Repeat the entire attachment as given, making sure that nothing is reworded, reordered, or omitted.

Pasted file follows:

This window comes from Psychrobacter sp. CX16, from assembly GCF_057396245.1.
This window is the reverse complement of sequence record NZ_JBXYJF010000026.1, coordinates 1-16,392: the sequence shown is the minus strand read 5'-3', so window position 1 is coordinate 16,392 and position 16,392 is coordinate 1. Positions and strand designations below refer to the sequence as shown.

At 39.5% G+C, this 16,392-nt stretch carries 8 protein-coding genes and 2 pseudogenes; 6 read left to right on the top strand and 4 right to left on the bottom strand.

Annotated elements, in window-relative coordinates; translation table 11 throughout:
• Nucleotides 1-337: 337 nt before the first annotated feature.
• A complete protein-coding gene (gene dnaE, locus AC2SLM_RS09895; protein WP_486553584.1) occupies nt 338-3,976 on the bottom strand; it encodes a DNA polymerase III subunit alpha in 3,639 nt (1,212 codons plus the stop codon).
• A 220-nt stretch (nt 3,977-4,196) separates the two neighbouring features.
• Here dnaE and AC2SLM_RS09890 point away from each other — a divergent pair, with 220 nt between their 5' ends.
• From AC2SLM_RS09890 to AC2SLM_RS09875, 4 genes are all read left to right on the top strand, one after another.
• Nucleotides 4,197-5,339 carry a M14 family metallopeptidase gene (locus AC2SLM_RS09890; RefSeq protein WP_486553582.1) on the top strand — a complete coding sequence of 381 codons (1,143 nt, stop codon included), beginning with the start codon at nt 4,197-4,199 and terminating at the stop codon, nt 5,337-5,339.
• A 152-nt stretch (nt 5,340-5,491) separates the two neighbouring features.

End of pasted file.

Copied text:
This window comes from Psychrobacter sp. CX16, from assembly GCF_057396245.1.
This window is the reverse complement of sequence record NZ_JBXYJF010000026.1, coordinates 1-16,392: the sequence shown is the minus strand read 5'-3', so window position 1 is coordinate 16,392 and position 16,392 is coordinate 1. Positions and strand designations below refer to the sequence as shown.

At 39.5% G+C, this 16,392-nt stretch carries 8 protein-coding genes and 2 pseudogenes; 6 read left to right on the top strand and 4 right to left on the bottom strand.

Annotated elements, in window-relative coordinates; translation table 11 throughout:
• Nucleotides 1-337: 337 nt before the first annotated feature.
• A complete protein-coding gene (gene dnaE, locus AC2SLM_RS09895; protein WP_486553584.1) occupies nt 338-3,976 on the bottom strand; it encodes a DNA polymerase III subunit alpha in 3,639 nt (1,212 codons plus the stop codon).
• A 220-nt stretch (nt 3,977-4,196) separates the two neighbouring features.
• Here dnaE and AC2SLM_RS09890 point away from each other — a divergent pair, with 220 nt between their 5' ends.
• From AC2SLM_RS09890 to AC2SLM_RS09875, 4 genes are all read left to right on the top strand, one after another.
• Nucleotides 4,197-5,339 carry a M14 family metallopeptidase gene (locus AC2SLM_RS09890; RefSeq protein WP_486553582.1) on the top strand — a complete coding sequence of 381 codons (1,143 nt, stop codon included), beginning with the start codon at nt 4,197-4,199 and terminating at the stop codon, nt 5,337-5,339.
• A 152-nt stretch (nt 5,340-5,491) separates the two neighbouring features.